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Question of the Month

February 2011

Mountain Lion Reports
Any Truth ?


About six months ago I posted the question, Are there Mountain Lions in Pennsylvania? Over the last few months several people have responded to this question with reports of their own. One man sent me a game camera photo that was blurry but looked like a mountain lion, or puma, as I like to call them. Mary saw the photo, too, and she immediately agreed, it was a puma. The photographer had no reason to stage the shot -- indeed, the composition and background was terrible, and not what you'd expect for something staged, but the shot wasn't perfectly clear.

Two different people told me that they, or a close relative, had seen pumas on more than one occasion. One man, in the southwestern part of Pennsylvania, had seen one, at night, about 25 years ago. He said he'd never forget the sighting, but it was only when he saw another, a few months ago, in daylight, from his cabin, that he decided it was time to tell someone.

Two other reports went, in detail, on what they saw, the size, the length of tail, etc. And again, while they may have been mistaken, they certainly were completely convinced that they had seen a puma. I believe them.

The image in the Upper Left was from a Game Camera, sent to me by a friend. The other three images are from my file, selected to most closely approximate the pose of the cat from the game camera. I have three observations here: 1. I am bothered by the constricted neck of the cat on the game camera; 2. the tail is curved down, rather than up, but it may have been in mid-swing; 3. the goldenrod-appearing flower, and the background of cars, gives a sense of scale and location. Had this been faked, I'd suspect the hoaxter would try for a more authentic background.

Because the neck bothered me, I decided to do some Photoshop on the puma in the lower left, moving his head higher up and changing the image to a contrasty black and white - to give a silhouette for comparision. Here it is:

I still couldn't get the big head/little neck, and the body is a bit stouter/shorter, but a striding cat might be stretched out a bit. You be the judge.

I'll offer my own little anecdote. Recently, on a back road in Pennsylvania, a friend and I had our first sighting of a coyote in Pennsylvania. My friend was a former hunter and fisherman, and spent a lot of time in the woods, as did I, but neither of us had ever seen a coyote. This one streaked across the road in the early evening, and fortunately, it stopped when it climbed a hill on the other side where I had another view from my side of the truck. But even without that second look there was no question that we'd seen a coyote. A brief look, yes, but no question we saw a coyote.

Now, forty years ago coyotes were rare or almost nonexistent in Pennsylvania, and had had that same sighting back then, when coyotes were thought not to exist within the state we would have had the 'facts' to doubt what we saw. However, my friend and I discussed this, and agreed, we saw what we saw, and had it been 40 years ago or four months ago, we knew we saw a coyote.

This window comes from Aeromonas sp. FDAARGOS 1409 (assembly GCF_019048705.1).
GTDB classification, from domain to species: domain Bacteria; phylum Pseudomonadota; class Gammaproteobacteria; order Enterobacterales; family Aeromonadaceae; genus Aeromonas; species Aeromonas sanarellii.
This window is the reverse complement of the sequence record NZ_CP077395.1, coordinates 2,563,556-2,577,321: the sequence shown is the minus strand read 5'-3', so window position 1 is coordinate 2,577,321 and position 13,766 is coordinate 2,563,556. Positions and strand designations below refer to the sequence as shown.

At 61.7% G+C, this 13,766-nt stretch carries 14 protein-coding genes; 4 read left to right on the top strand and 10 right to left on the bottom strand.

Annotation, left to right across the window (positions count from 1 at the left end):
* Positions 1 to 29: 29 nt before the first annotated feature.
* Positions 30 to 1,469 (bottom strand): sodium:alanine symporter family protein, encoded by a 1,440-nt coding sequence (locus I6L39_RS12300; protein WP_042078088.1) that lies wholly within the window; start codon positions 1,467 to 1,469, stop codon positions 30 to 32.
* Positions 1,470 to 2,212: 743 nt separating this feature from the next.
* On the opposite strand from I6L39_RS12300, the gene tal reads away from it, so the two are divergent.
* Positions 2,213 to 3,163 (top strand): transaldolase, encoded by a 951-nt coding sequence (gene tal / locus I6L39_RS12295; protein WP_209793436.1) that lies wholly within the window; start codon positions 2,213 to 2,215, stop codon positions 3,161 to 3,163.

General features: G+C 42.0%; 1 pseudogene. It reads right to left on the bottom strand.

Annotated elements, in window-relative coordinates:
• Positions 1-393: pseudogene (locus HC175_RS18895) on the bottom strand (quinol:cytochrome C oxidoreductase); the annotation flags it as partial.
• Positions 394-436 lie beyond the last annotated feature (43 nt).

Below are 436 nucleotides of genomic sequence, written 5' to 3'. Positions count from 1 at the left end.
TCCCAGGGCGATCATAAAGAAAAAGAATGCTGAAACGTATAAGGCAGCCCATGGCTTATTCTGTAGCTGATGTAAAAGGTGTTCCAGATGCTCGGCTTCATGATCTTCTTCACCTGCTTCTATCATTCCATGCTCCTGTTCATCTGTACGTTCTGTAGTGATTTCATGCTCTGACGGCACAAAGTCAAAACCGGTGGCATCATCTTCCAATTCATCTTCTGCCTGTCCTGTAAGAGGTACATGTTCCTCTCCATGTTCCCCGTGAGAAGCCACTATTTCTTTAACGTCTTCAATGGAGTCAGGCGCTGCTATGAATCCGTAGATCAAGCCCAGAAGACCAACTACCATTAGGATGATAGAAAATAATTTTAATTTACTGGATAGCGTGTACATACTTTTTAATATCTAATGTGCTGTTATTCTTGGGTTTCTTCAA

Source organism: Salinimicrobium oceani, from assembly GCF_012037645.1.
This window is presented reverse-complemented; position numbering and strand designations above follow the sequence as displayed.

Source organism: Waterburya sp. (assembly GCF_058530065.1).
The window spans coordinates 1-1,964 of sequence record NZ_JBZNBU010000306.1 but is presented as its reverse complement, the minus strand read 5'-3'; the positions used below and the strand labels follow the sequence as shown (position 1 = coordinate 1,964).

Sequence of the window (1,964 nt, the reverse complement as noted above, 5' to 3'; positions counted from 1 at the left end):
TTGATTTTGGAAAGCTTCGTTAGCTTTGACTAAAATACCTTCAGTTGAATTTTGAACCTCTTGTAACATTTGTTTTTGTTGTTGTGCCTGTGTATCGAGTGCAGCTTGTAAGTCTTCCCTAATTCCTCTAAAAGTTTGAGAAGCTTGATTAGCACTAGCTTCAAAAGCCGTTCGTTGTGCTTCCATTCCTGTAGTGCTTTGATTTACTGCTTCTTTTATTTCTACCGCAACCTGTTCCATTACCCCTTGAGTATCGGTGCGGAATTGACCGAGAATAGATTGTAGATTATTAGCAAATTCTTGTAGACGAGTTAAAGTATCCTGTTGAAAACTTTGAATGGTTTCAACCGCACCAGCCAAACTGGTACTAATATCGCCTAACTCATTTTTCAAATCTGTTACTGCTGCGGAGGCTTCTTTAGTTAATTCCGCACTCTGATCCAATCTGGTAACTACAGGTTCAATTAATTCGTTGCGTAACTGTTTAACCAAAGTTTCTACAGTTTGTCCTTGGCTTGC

I believe that the folks that are reporting, in detail, their sightings are faced with a similar situation. They know what they saw, regardless of what the facts say, and they know they saw a puma. I've read a lot about this, and the usual explanation is the very human desire to see something, to see what someone wants to see, and thus these people are seeing bobcats or brown cats or dogs or foxes and, because they 'want' to see a puma, they do. But no one that I've communicated with had these preconceptions, and seeing what they saw was a complete surprise. And a bit of an unpleasant one at that, as they now faced ridicule or doubt whenever they discussed their sightings.

Their are two web sites I know of that dealt with eastern pumas, with the one, the Eastern Puma Research Network, concentrating on sightings in the east. Unfortunately, their web site no longer seems active, and has been taken over by some wacky drug product. Goggling Eastern Puma brings up other web sites, however, with varying levels of professionalism or credibility. The other site, The Cougar Network, is still active, and is reporting the cats expanding range from the West, but offers little about the phenomenon of Pennsylvania cats.

I am hoping that more and more people will learn of my own interest in this, and will pass on this information and that I'll receive more reports and, hopefully, sometime, a game camera photo that is definitive. On that, I've had emails sent with game trail photo attachments, or killed pumas, supposedly shot in Pennsylvania, but these were hoaxes. One of these days, though, I'll get one that won't be, and I hope that will be soon.

If you're interested in this, please pass on this link, and if you see a cat, please let me know!


Questions of the Month

Are the Latest Fast CF Cards worth the Expense?
How does the 7D hold up in a recent shoot?

Which is the better camera, the Mark IV or the 7D?

Are there Mountain Lions (Pumas, Cougars) in Pennsylvania and the Mid-Atlantic States?

Why is bat photography so difficult?

What do I think of the Canon 1D Mark IV?

How do I deal with shaving weight for carrying my gear
Why do I advocate manual exposure so avidly?
Where can I find Depth of Field reference charts?

What is the Kiboko backpack? Is it the New Best Pack?
Is there a correct position for the upright on a Wimberley actionhead?

How, Who, and Why? The story behind our new web site.

Archived Questions of the Month
Most of my original Questions of the Month for the last several
years are available through this link. The 'look' is from my
original web site, although if I ever have enough time I might
redo these pages to match the new web site But that's not
a high priority.